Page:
A hacker group known as “KelvinSecurity” has leaked hundreds of documents that allegedly contain information on the development of Russian Sputnik V COVID-19 vaccine, including data on deaths of participants in the vaccine's clinical trials.
The group’s representative told the news site Cybernews that the goal of the leak was to show that the vaccine “is not efficient and it was only Russian government propaganda.”
The Russian authorities touted the Sputnik vaccine (Gam-COVID-Vac) developed by the Gamaleya Research Institute of Epidemiology and Microbiology as “the world's first registered COVID-19 vaccine" in 2020. Sputnik was authorised in Russia before any clinical studies were published, and subsequent trial results proved controversial, casting doubt on the efficacy of the vaccine.
According to KelvinSecurity, the data came from “the review of the mailboxes of the developer company,” indicating a possible breach at the Gamaleya Research Institute.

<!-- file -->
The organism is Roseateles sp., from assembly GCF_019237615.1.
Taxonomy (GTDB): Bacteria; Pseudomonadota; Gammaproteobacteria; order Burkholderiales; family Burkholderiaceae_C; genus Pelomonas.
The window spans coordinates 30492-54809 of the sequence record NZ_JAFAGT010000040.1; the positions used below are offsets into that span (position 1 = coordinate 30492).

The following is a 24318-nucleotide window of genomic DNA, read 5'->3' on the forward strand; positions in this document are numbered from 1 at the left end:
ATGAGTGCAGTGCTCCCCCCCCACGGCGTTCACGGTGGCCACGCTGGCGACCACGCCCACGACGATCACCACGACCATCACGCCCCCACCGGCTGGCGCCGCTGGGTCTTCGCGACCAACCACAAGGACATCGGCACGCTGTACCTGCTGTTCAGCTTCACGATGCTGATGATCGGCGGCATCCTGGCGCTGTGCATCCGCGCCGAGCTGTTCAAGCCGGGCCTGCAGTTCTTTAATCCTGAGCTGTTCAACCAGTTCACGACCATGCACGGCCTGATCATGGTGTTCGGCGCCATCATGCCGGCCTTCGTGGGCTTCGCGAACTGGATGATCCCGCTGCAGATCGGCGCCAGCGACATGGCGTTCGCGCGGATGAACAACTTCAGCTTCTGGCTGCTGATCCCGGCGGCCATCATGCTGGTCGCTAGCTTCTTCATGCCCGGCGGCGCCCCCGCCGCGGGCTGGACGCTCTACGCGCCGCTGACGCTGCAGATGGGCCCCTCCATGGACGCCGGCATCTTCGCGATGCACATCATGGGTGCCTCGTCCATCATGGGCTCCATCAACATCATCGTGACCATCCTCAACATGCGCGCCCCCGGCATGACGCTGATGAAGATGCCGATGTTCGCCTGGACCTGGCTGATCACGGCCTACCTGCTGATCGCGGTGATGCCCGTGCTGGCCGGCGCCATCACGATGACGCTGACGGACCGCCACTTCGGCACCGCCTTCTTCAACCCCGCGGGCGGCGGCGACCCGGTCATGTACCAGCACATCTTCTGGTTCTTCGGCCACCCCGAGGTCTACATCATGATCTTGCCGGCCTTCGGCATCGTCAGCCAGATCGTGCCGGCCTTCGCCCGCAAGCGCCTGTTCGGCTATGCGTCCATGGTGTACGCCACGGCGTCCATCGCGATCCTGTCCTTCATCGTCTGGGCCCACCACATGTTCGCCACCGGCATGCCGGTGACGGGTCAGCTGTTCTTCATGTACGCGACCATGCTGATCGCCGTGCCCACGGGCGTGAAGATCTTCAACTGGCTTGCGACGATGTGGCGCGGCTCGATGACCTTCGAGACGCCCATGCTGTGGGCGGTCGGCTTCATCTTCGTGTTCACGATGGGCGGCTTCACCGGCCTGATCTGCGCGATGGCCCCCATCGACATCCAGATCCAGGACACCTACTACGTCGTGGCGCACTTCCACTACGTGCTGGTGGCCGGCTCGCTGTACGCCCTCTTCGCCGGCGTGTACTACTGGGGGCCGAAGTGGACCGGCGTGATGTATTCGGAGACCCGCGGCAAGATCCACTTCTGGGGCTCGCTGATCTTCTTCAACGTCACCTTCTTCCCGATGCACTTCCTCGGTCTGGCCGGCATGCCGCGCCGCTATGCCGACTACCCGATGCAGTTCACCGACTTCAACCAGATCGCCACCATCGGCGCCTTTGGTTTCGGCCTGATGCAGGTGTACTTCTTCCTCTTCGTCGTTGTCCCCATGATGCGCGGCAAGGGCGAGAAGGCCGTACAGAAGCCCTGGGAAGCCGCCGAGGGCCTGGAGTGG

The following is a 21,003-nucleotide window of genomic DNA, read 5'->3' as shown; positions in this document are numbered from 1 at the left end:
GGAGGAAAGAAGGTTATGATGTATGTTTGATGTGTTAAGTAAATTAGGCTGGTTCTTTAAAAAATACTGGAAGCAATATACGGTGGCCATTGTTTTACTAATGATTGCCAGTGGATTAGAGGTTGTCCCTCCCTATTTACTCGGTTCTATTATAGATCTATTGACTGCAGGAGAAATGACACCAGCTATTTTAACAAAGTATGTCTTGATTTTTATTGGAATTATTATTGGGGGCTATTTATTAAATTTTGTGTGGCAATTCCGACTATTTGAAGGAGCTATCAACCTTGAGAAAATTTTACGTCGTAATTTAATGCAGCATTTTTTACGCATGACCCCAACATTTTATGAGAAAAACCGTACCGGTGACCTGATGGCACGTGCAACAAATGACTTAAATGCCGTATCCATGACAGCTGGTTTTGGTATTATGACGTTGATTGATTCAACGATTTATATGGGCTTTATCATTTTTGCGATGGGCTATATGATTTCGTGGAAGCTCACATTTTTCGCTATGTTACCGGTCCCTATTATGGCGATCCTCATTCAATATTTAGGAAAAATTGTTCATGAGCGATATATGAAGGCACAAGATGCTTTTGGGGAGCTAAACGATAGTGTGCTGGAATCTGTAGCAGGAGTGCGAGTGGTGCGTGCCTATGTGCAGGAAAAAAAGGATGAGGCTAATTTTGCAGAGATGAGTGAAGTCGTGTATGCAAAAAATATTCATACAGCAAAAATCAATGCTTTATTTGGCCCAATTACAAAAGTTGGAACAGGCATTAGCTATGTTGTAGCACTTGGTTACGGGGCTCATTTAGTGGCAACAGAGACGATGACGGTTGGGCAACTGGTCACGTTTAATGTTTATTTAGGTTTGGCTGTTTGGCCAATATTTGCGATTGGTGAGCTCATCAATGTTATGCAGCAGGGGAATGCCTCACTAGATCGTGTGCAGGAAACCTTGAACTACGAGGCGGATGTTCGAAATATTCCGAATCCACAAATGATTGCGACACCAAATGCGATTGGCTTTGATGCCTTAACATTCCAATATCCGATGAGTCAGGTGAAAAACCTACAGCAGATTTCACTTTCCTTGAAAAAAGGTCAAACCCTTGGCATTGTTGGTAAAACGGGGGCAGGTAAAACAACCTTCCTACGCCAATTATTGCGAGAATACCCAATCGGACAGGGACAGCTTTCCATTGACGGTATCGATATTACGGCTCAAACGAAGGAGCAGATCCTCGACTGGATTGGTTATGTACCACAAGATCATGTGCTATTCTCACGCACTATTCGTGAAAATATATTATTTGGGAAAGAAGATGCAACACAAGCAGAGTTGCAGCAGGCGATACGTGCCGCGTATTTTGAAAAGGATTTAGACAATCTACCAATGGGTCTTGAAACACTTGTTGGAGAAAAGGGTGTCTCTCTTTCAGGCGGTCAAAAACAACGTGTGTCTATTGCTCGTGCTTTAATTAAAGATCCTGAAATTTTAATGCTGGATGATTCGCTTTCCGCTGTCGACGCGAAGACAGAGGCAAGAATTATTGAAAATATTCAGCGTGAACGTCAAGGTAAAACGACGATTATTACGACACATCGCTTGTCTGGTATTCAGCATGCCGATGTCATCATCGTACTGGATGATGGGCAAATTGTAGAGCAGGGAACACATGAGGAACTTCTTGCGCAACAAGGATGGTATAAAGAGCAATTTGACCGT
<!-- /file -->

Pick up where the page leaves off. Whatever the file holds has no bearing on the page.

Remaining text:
Clinical trials where patients had allegedly died included countries like Ghana and Egypt, KelvinSecurity said. The leaked dataset also includes classified documents containing information on the vaccine's development phases, funding, and quality, as well as some specific cases pertaining to clinical trials.
In one instance a “subject” experienced a “spontaneous abortion” one month after getting vaccinated on 17 February 2022, although it’s unclear whether the vaccination and pregnancy loss were related.
Some documents reviewed by Cybernews contain invoices and refer to the costs of research papers, with one priced at seven million roubles (~$93,000). There is also information on different laboratories that produced the vaccine and their yield levels.
Besides internal emails, the leak is said to contain external communication. For example, an email from a Swiss company says it was “enthused by the research path chosen by your institute,” asking if it could import Sputnik V vaccines to Switzerland. Most of Europe, including Switzerland, has never authorized the vaccine, Cybernews notes.